--FIRST -PREV NEXT-
In hindsight, it's fairly plain that Scott's plan to relieve Fort Sumter would have been too little, too late, even if it were possible to have put the plan into action immediately. Secretary of War Floyd had seen to that, having denuded the Southern harbor forts of men and materiel in the year before. It's a pity, because for once, Buchanan had been stirred to prompt action. In the first week of January, it was enacted just as Scott had said; a US Navy warship escorted the civilian steamship Star of the West down to Charleston, loaded with men and supplies to relieve the garrison at Fort Sumter. The mission was laid on with as much secrecy as could have been expected. It was, unfortunately, so secret that Major Anderson didn't know they were coming. As the ships entered the harbor, they were fired upon by cadets from The Citadel who were manning the guns of the landward harbor forts. Major Anderson could have supported the ships with suppressive fire, except that he had been drilling his men, and his guns were loaded with the wrong ammunition. He could only watch in frustration as the ships withdrew from the harbor.
In quick succession, almost as if in reaction, Southern states began adopting resolutions of secession. On the 9th, Mississippi. Then a day later, Florida, and a day after that, Alabama. Then on the 18th, Georgia. Louisiana and Texas would follow shortly, the latter under the protest of her governor, Sam Houston. Sam Houston argued strenuously against secession. No one could accuse him of animus against his state -- were it not for Houston's leadership at San Jacinto, there might not even be a Texas -- but passions ran too high for him to counter. Houston resigned rather than sign the instrument of secession.
Meanwhile, one last gasp at compromise had been made, this time by Kentucky Senator John J. Crittenden. Crittenden proposed that the Missouri Compormise line be made permanent, and slavery allowed in perpetuity south of it. It was basically a non-starter; given that there was maybe ten square miles of decent agricultural land in the territories south of said line. Excepting California, which as we mentioned earlier, had entered the Union as a free state.
The positions had now hardened beyond a point of no return. The states that had bolted the Union were now dead-set on forming themselves into a new nation of their own.
As an independent nation, the Southerners would have many disadvantages, and only one clear advantage.
This is what I was getting at earlier with the Tale of the Tape: the Southern states faced a severe shortfall in terms of population, in terms of railroad and transportation capacity, and in terms of manufacturing capability.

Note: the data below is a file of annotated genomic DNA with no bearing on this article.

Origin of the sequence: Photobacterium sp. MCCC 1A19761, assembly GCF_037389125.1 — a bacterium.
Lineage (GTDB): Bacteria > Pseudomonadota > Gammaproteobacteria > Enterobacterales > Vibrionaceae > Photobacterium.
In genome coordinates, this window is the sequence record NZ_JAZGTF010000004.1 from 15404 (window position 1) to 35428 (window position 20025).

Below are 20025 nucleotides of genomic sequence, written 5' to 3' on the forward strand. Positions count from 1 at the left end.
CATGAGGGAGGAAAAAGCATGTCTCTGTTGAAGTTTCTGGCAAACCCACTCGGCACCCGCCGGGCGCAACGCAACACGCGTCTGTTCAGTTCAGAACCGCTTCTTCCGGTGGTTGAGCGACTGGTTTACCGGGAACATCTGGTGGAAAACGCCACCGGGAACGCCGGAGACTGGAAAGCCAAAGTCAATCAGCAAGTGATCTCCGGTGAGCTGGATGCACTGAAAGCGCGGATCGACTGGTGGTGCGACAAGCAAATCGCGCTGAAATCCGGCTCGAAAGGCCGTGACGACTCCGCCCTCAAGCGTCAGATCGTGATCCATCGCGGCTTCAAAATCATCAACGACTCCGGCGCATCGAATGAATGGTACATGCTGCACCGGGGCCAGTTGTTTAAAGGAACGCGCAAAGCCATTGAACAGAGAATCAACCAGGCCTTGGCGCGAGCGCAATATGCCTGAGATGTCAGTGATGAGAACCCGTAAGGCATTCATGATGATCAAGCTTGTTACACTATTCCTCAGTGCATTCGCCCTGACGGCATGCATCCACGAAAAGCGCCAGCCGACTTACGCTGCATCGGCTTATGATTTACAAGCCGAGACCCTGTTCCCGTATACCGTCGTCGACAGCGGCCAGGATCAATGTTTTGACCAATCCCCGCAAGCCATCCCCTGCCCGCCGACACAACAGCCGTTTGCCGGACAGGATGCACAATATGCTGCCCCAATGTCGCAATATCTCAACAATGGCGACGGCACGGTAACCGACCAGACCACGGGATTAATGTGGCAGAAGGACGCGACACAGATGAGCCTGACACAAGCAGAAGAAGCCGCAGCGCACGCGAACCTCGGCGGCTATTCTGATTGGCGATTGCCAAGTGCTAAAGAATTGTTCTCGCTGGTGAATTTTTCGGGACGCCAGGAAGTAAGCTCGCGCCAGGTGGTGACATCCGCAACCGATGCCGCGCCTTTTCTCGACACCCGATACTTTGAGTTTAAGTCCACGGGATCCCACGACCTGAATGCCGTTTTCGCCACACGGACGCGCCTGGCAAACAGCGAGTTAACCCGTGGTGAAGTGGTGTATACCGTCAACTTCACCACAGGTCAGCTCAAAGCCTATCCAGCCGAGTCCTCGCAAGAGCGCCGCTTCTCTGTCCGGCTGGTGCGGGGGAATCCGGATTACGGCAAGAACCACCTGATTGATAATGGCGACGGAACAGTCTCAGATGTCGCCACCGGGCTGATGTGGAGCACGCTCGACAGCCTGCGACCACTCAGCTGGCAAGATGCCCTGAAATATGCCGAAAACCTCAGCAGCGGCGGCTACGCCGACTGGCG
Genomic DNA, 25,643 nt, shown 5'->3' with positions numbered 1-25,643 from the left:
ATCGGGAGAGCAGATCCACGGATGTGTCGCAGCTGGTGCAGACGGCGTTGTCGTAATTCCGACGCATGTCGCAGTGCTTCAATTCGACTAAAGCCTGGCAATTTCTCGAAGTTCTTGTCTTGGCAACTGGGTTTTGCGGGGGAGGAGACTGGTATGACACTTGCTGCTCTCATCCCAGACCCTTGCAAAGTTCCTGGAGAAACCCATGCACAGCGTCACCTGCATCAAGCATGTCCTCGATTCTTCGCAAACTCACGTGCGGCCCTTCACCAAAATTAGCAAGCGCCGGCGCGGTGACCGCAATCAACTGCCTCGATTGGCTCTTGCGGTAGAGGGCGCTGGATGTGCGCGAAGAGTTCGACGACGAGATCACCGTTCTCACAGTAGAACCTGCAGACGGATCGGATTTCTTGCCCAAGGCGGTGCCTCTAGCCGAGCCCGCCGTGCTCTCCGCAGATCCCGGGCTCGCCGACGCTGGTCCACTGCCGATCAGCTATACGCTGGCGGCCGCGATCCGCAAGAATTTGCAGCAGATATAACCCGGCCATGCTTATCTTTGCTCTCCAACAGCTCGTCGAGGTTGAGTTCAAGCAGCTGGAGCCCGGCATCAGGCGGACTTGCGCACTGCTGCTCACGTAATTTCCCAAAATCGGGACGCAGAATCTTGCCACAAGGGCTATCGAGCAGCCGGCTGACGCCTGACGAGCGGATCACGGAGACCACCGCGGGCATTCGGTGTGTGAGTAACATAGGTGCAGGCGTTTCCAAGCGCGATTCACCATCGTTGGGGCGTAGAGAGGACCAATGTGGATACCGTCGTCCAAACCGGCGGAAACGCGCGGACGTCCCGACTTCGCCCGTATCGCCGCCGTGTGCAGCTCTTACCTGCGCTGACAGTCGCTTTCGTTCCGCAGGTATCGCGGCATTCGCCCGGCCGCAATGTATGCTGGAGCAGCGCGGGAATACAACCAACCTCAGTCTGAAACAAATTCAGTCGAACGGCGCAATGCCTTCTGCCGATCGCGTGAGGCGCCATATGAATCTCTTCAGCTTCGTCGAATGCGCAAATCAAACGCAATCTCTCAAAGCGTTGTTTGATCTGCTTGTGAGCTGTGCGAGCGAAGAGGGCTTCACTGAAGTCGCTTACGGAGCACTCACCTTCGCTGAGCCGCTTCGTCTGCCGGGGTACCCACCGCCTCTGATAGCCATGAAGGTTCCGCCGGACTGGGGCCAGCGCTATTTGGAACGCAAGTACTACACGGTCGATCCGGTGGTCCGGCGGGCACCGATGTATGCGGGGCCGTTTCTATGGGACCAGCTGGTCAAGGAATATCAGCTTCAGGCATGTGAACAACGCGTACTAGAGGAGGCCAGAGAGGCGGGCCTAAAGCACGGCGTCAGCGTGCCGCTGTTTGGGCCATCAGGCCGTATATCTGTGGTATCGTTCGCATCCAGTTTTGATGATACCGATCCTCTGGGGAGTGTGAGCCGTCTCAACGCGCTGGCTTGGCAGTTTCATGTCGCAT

Population: The states that would eventually become the Union held 21.6 million free, less than half a million slaves. The rest of the states together held five million free, with three million slaves. Of those five million, only about half were male; and not all of those were of military age, and not all of those could be spared for duty. On the face of it they were outnumbered four to one, and when you cut out the people left behind to guard and supervise the slave population, it was probably more like five or six to one.
Transportation: The transportation picture didn't look so dire, with the North having twice as many rail miles as the South, but that figure belied the picture. Northern rail lines would commonly go all the way through a town, allowing unimpeded access. Southern rail lines would commonly stop at the edge of a town, requiring a labor gang to unload a train and haul the cargo across town. Goods and cargo could not flow as smoothly. Not a problem in peacetime, especially where bulk goods are concerned; but it could become a crippling problem in wartime where every hour can count.
Manufacturing: New England alone equaled the output of all Southern states. What more need be said? The South could not produce its own munitions, heavy guns, or finished goods of any sort. They pinned their entire hope on being supplied with munitions from abroad.
All that said, the South still had one key advantage, one that would last a few years before the rest could catch up with them. They had no standing army.
Yes, in a perverse way, that was an advantage. You see, in the Union, you had a sharp division between Regular officers and volunteer or militia officers, with the Regular officers having all the important commands in the early phases of the War. Some of those regulars were good. Some, not so good. A few couldn't find their own hindquarters with both hands, a map, and a compass. Some of their best officers were actually in militia or volunteer units, and it would take years for them to rise to positions of power and influence. The South did not have this problem, and could put their most able men in key positions right away. This gave them a crucial leadership advantage in the early stage of the conflict.
The lines were drawn, and just about everyone knew it was going to come to grief. Now, it was all a matter of waiting for the other shoe to drop.